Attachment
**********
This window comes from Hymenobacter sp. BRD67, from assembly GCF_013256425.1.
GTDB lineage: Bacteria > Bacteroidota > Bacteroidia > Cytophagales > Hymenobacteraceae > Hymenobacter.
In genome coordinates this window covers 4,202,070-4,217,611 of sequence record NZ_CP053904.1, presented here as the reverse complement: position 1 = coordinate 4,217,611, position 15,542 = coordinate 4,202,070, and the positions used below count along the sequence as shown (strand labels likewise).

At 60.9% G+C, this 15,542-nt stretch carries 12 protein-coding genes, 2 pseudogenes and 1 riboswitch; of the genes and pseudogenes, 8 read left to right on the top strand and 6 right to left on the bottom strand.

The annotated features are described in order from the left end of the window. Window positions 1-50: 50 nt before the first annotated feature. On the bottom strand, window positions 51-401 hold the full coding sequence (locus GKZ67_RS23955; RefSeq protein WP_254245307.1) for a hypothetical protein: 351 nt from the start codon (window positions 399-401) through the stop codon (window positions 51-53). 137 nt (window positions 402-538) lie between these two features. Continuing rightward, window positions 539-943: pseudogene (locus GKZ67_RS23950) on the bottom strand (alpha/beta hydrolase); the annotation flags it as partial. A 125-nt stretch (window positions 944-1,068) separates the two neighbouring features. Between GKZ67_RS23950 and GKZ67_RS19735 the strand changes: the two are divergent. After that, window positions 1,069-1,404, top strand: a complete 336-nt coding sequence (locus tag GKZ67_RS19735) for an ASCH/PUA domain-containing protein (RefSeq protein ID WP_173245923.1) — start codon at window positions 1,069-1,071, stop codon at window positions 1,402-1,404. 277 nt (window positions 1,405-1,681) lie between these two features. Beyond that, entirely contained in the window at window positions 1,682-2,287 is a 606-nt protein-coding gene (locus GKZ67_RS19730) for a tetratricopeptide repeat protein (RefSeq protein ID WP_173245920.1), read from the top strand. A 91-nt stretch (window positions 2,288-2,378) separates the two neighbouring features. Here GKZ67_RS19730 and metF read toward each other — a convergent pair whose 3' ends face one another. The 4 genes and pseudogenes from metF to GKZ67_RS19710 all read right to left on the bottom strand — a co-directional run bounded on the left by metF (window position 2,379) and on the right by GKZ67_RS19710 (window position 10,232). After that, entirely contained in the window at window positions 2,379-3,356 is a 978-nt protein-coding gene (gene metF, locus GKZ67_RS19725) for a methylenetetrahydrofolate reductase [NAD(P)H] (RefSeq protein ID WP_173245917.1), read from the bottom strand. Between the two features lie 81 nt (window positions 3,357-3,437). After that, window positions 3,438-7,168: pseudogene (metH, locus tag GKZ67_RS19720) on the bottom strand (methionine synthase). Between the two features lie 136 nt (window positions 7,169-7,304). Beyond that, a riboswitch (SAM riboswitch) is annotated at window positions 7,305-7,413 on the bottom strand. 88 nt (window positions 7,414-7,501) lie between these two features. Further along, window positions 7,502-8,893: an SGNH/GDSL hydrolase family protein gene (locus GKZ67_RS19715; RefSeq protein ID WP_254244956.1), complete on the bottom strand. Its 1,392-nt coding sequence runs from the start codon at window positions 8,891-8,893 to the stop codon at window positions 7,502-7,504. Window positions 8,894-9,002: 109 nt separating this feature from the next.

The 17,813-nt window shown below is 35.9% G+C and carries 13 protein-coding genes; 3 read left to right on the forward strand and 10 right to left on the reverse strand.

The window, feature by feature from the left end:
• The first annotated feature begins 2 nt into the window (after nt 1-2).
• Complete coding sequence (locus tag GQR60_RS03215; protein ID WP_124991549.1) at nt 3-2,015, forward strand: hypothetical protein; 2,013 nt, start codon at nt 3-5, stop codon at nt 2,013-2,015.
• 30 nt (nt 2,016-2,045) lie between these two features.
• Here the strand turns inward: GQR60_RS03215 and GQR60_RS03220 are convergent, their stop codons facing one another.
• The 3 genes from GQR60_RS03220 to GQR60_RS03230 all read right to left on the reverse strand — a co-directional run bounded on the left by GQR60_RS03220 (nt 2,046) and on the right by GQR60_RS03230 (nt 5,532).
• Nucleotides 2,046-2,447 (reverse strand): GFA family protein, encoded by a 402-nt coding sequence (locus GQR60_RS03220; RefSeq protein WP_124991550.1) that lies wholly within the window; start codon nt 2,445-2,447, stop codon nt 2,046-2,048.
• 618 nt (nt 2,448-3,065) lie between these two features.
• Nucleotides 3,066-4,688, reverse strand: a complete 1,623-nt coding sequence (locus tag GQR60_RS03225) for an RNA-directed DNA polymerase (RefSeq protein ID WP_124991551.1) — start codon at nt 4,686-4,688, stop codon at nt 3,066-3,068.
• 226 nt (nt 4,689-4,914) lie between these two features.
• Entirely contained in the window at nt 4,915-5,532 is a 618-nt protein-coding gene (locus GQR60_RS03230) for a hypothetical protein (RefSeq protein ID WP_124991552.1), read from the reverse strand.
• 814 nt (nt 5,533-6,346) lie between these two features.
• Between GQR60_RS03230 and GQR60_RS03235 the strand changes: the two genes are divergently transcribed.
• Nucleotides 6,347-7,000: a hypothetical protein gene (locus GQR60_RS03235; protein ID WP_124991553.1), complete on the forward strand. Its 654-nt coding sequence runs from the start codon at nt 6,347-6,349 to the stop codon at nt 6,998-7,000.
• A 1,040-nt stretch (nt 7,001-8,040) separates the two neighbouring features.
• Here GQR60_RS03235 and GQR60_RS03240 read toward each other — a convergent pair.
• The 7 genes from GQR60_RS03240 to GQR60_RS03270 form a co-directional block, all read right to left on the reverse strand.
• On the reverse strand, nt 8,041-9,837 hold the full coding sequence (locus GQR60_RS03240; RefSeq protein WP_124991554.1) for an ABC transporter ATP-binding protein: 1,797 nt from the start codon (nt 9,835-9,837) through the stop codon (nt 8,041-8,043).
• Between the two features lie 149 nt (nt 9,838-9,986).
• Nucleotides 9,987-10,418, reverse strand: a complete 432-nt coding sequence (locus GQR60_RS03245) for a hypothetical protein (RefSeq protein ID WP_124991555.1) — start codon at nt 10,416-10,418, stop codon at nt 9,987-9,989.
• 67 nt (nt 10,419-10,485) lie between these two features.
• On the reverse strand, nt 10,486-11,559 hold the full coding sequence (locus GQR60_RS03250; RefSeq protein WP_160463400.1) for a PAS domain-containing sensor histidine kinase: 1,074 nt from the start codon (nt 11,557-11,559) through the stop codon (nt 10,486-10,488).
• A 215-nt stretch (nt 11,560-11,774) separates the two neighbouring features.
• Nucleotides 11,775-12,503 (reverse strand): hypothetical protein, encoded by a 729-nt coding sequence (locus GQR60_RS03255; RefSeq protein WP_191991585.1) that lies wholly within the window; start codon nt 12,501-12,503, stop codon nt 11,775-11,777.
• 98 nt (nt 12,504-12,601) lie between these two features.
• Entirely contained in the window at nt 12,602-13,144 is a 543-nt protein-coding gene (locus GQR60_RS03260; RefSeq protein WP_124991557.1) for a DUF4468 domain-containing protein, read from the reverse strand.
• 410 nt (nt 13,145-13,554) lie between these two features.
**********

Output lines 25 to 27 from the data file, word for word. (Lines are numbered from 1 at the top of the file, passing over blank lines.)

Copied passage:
• Between the two features lie 149 nt (nt 9,838-9,986).
• Nucleotides 9,987-10,418, reverse strand: a complete 432-nt coding sequence (locus GQR60_RS03245) for a hypothetical protein (RefSeq protein ID WP_124991555.1) — start codon at nt 10,416-10,418, stop codon at nt 9,987-9,989.
• 67 nt (nt 10,419-10,485) lie between these two features.